'The outlook for children is much more serious because, as well as being more biologically susceptible to brain damage, they will be exposed to the risks for far longer than today's adults,' says Hardell.
Research has also found that mobiles affect unborn babies because the radio waves can cross the placenta. Babies in slings are also in the line of fire from the radiation produced when a mother uses a mobile phone.
Does it matter where you are phoning from?
Yes, because the signal strength is determined by your location. The further you are from a phone mast, the more power the phone has to use to pick up a signal.
In areas where it is weak, such as in the country, your phone will have to emit more power to pick up a signal. There is a similar effect in office blocks, but walking to the window can reduce the power needed to get a signal and, therefore, your radiation exposure.
Do phone-shielding devices work?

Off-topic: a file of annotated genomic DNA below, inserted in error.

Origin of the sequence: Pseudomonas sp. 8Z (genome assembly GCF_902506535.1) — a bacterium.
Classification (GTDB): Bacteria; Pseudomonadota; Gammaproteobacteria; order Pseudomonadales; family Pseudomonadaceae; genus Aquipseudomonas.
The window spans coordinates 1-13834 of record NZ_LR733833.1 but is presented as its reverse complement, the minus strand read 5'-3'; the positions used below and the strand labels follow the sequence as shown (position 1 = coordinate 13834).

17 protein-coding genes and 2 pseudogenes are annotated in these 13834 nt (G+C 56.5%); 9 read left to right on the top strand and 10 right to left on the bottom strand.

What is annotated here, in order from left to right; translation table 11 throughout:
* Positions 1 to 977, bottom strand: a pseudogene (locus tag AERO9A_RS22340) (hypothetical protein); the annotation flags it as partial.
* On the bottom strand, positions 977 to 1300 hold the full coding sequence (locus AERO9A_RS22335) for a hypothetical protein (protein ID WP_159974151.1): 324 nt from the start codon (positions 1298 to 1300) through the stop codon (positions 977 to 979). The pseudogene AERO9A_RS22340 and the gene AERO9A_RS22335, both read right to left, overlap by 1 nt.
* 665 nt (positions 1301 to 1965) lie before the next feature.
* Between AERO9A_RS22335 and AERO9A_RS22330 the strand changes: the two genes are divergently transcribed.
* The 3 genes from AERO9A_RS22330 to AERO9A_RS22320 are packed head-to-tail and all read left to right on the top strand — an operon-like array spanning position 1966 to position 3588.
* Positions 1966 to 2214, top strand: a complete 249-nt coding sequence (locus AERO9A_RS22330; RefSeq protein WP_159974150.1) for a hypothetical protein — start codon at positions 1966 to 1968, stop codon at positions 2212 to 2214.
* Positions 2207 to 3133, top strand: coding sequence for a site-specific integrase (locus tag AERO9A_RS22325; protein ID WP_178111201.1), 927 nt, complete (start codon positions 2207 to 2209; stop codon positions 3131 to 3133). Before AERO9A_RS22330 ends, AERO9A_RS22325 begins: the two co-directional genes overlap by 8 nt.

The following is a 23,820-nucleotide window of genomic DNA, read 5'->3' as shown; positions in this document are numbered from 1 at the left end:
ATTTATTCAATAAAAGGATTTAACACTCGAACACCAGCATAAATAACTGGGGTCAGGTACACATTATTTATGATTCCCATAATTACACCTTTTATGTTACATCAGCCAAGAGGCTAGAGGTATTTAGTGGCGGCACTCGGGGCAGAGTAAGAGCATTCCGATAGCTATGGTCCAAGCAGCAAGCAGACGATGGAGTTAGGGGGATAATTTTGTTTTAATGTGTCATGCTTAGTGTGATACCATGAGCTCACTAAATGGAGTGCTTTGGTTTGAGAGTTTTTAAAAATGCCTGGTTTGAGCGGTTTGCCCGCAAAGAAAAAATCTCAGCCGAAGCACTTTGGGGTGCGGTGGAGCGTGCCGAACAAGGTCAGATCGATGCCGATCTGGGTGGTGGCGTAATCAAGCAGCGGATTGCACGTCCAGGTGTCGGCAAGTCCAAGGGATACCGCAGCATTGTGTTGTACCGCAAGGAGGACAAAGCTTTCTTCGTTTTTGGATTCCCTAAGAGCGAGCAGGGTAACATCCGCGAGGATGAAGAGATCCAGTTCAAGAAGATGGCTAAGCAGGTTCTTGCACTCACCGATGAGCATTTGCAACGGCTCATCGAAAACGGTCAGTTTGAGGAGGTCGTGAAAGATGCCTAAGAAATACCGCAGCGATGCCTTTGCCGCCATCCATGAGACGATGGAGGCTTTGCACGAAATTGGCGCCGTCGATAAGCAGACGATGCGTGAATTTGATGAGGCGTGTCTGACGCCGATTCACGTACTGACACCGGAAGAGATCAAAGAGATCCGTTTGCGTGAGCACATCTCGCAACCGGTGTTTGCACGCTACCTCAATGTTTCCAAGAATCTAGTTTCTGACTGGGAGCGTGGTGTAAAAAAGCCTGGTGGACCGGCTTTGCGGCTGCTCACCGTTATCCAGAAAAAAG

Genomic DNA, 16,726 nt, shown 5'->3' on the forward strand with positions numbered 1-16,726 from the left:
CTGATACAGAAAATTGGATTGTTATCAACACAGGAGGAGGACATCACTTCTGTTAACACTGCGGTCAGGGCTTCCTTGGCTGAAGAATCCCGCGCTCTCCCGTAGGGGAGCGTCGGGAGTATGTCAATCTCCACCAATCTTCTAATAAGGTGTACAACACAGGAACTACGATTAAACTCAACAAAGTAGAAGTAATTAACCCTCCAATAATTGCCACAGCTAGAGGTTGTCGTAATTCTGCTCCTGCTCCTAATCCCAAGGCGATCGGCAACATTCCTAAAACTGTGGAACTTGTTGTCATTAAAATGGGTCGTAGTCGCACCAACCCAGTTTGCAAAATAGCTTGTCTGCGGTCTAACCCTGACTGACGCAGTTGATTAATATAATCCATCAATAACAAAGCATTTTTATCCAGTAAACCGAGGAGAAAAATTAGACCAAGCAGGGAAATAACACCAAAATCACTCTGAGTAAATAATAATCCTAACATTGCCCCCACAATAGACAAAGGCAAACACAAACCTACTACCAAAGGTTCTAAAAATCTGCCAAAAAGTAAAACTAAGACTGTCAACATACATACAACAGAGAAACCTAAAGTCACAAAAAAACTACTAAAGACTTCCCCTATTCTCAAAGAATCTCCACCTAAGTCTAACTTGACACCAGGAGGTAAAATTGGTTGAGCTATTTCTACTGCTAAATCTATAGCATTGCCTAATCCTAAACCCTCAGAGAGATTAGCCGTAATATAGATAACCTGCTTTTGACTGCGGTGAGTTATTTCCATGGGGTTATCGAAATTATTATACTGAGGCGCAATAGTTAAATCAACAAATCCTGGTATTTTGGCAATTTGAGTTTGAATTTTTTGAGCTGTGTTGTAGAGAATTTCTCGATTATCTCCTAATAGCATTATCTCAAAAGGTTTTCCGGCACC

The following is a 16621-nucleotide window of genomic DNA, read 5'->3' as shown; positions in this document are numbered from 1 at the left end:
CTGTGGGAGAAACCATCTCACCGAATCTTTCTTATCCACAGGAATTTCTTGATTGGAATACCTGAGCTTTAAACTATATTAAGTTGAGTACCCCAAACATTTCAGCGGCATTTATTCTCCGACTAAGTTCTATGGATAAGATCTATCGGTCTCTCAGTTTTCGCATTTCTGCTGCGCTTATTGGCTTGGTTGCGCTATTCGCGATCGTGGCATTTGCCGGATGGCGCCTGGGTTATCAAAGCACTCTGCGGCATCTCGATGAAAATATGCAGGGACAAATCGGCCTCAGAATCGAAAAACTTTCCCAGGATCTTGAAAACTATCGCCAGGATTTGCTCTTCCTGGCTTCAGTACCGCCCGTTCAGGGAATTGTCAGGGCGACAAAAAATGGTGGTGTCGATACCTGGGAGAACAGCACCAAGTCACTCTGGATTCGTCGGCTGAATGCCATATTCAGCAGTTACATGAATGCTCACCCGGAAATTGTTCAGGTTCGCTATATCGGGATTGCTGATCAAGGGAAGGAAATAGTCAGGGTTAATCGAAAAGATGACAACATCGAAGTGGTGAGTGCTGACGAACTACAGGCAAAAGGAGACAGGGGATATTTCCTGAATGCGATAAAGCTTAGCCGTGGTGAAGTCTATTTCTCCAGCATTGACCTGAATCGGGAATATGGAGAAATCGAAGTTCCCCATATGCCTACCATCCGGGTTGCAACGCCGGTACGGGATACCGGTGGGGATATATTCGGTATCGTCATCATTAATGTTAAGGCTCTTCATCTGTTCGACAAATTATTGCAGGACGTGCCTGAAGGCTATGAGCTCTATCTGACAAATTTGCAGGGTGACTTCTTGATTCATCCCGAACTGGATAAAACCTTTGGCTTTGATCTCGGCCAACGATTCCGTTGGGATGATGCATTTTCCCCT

There are shielding devices, such as the BlocSock - a pouch for your mobile phone that is claimed to reduce SAR (specific absorption rate) levels by 90 per cent, available from emfields.org - on the market, but some of these devices can reduce the signal strength, so reception will be worse.
'The best ones shield the phone from your body more than they shield the phone from outside signals,' says Alasdair Philips.
Are mobiles safer on standby? They emit less radiation when on standby (when you're not talking, but the phone is not switched off), but they are still sending out and picking up signals.
Several studies, the most recent carried out by the Centre for Reproductive Medicine in Cleveland, U.S., have shown that sperm is damaged or destroyed when men have their phones on standby in their trouser pockets. The study found that sperm cells were affected at just a tenth of the 'safe' SAR threshold.